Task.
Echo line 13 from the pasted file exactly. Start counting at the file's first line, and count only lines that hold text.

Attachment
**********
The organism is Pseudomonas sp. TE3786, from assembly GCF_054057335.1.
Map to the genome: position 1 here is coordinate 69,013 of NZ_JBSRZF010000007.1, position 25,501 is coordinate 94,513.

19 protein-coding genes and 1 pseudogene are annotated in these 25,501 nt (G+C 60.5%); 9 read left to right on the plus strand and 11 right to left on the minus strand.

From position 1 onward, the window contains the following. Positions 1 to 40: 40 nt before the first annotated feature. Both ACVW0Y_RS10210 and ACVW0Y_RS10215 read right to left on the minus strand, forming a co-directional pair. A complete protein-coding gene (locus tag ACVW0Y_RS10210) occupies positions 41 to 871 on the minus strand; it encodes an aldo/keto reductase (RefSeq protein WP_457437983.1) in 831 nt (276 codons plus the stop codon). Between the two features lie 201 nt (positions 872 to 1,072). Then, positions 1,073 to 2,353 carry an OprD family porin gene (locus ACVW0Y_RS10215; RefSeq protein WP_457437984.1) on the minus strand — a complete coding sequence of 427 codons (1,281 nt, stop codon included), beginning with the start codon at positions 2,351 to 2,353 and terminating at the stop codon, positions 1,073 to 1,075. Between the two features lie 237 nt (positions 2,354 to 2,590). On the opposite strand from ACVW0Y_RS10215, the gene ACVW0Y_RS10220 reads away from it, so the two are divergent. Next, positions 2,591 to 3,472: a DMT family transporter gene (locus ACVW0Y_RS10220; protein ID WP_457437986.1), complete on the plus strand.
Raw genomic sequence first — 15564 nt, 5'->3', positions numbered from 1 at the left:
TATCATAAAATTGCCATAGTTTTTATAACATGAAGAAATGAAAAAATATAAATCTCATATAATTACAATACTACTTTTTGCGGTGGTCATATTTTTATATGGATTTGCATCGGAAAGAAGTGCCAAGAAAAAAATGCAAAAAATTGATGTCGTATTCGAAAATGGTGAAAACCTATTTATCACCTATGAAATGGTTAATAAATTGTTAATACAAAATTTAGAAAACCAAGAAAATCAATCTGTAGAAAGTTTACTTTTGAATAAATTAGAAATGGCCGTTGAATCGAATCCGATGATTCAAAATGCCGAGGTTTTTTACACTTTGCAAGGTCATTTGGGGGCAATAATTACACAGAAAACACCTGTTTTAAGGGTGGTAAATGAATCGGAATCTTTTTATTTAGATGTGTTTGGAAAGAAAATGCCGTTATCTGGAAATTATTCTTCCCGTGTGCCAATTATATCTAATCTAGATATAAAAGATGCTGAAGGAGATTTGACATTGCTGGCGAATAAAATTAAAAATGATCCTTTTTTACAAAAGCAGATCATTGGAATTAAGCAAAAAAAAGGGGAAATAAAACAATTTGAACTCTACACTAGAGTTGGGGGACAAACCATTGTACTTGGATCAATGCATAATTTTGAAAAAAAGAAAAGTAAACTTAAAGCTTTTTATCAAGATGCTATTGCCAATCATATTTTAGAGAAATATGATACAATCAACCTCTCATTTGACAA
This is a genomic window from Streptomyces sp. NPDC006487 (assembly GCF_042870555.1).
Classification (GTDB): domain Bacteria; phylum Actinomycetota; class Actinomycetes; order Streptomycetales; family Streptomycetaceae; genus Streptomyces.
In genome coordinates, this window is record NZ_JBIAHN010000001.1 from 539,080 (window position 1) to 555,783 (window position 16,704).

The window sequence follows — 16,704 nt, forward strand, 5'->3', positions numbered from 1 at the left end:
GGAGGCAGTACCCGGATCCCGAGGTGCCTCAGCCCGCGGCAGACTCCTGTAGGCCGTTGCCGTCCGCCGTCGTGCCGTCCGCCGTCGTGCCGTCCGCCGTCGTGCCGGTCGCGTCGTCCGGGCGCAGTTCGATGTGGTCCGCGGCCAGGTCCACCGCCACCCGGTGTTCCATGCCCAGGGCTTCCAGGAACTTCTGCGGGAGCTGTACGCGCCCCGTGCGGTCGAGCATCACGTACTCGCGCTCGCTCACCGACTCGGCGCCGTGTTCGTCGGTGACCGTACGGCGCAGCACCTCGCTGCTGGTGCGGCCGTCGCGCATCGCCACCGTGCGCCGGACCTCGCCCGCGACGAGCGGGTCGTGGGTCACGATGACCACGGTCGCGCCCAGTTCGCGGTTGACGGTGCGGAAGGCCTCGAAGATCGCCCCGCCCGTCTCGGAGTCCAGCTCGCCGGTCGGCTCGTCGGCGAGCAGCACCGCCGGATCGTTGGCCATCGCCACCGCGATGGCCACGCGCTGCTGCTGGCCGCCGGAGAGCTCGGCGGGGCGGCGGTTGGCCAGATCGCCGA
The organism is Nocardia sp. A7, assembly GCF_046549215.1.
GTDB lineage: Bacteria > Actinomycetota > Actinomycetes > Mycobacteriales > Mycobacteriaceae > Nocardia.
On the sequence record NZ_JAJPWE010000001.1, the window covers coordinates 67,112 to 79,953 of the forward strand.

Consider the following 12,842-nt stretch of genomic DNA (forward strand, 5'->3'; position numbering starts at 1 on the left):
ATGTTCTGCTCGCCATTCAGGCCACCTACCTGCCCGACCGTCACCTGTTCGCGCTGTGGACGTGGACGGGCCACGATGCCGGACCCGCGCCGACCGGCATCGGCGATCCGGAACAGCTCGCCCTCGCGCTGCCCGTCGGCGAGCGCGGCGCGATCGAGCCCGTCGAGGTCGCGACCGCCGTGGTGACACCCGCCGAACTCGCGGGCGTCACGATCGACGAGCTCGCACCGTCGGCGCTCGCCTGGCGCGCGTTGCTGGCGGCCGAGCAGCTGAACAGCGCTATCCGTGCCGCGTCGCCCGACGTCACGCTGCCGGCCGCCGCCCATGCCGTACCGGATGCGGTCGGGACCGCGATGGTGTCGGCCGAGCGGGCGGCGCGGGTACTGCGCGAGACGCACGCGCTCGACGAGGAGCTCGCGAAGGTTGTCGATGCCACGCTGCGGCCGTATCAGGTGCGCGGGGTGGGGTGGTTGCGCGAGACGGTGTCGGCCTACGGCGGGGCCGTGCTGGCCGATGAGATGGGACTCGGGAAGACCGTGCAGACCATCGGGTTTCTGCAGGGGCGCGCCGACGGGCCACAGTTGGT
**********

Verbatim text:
GTDB lineage: Bacteria > Actinomycetota > Actinomycetes > Mycobacteriales > Mycobacteriaceae > Nocardia.